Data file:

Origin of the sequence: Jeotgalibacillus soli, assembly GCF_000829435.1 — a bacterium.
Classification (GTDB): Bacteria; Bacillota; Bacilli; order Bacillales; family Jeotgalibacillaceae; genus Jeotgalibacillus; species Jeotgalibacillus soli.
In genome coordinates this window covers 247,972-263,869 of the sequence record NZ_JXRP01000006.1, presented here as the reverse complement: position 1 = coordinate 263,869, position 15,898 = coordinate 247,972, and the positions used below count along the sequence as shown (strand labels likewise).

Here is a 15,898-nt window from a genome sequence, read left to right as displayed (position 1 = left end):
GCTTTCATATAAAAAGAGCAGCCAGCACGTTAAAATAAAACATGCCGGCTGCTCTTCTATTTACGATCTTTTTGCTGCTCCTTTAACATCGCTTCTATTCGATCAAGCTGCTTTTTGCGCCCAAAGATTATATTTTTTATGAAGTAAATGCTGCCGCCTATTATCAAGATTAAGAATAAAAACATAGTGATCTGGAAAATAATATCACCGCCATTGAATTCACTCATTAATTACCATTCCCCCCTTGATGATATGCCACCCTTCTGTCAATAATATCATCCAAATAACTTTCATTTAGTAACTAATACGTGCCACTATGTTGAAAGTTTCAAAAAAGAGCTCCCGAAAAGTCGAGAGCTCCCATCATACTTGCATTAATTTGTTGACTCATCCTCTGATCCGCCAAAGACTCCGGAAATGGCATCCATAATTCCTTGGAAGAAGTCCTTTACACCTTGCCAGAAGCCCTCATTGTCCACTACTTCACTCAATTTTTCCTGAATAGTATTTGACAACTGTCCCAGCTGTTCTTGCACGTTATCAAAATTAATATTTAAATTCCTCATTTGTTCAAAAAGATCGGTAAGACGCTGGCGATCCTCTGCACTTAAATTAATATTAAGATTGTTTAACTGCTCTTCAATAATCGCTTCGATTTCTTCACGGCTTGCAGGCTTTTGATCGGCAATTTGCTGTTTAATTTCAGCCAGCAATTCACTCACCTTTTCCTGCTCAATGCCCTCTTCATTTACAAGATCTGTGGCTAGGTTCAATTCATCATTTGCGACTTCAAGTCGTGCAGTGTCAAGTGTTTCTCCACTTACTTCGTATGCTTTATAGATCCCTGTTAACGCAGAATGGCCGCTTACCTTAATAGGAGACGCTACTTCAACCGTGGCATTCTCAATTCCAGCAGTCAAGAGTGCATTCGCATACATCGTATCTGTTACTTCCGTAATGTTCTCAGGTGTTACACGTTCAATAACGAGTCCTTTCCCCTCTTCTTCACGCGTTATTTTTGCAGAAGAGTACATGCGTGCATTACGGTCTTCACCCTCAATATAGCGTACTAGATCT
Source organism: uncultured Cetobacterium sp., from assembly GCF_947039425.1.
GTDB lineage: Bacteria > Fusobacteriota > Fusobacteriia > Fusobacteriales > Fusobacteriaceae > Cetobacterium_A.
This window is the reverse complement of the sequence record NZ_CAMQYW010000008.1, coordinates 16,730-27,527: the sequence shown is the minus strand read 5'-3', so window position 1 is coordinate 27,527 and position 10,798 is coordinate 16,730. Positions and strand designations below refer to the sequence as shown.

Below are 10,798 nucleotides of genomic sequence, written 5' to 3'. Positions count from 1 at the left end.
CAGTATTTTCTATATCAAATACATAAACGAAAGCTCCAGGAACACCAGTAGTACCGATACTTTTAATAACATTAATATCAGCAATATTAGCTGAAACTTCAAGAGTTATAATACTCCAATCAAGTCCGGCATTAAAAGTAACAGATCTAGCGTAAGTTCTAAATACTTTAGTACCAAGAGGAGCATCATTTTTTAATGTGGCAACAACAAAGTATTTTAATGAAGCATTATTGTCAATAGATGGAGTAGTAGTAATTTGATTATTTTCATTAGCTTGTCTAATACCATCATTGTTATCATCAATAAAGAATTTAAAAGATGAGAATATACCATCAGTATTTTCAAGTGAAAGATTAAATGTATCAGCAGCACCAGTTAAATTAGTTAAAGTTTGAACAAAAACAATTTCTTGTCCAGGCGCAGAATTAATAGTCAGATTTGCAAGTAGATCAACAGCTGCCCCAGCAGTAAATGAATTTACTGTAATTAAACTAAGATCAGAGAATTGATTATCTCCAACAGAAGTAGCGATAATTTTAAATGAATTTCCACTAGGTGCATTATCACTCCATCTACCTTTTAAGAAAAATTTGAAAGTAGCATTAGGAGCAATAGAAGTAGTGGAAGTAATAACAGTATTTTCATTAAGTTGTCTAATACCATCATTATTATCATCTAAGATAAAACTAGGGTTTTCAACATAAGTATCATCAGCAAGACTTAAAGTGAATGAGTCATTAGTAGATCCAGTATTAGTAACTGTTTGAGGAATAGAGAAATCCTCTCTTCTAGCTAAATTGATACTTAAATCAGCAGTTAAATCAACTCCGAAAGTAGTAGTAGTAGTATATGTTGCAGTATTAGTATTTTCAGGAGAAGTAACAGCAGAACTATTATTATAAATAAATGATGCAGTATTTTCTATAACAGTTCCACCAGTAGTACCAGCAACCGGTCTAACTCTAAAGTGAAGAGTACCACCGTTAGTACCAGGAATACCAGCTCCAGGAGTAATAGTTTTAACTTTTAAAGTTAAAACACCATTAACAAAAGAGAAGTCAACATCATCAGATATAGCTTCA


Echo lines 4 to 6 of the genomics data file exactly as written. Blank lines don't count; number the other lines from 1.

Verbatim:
Here is a 15,898-nt window from a genome sequence, read left to right as displayed (position 1 = left end):
GCTTTCATATAAAAAGAGCAGCCAGCACGTTAAAATAAAACATGCCGGCTGCTCTTCTATTTACGATCTTTTTGCTGCTCCTTTAACATCGCTTCTATTCGATCAAGCTGCTTTTTGCGCCCAAAGATTATATTTTTTATGAAGTAAATGCTGCCGCCTATTATCAAGATTAAGAATAAAAACATAGTGATCTGGAAAATAATATCACCGCCATTGAATTCACTCATTAATTACCATTCCCCCCTTGATGATATGCCACCCTTCTGTCAATAATATCATCCAAATAACTTTCATTTAGTAACTAATACGTGCCACTATGTTGAAAGTTTCAAAAAAGAGCTCCCGAAAAGTCGAGAGCTCCCATCATACTTGCATTAATTTGTTGACTCATCCTCTGATCCGCCAAAGACTCCGGAAATGGCATCCATAATTCCTTGGAAGAAGTCCTTTACACCTTGCCAGAAGCCCTCATTGTCCACTACTTCACTCAATTTTTCCTGAATAGTATTTGACAACTGTCCCAGCTGTTCTTGCACGTTATCAAAATTAATATTTAAATTCCTCATTTGTTCAAAAAGATCGGTAAGACGCTGGCGATCCTCTGCACTTAAATTAATATTAAGATTGTTTAACTGCTCTTCAATAATCGCTTCGATTTCTTCACGGCTTGCAGGCTTTTGATCGGCAATTTGCTGTTTAATTTCAGCCAGCAATTCACTCACCTTTTCCTGCTCAATGCCCTCTTCATTTACAAGATCTGTGGCTAGGTTCAATTCATCATTTGCGACTTCAAGTCGTGCAGTGTCAAGTGTTTCTCCACTTACTTCGTATGCTTTATAGATCCCTGTTAACGCAGAATGGCCGCTTACCTTAATAGGAGACGCTACTTCAACCGTGGCATTCTCAATTCCAGCAGTCAAGAGTGCATTCGCATACATCGTATCTGTTACTTCCGTAATGTTCTCAGGTGTTACACGTTCAATAACGAGTCCTTTCCCCTCTTCTTCACGCGTTATTTTTGCAGAAGAGTACATGCGTGCATTACGGTCTTCACCCTCAATATAGCGTACTAGATCT
Source organism: uncultured Cetobacterium sp., from assembly GCF_947039425.1.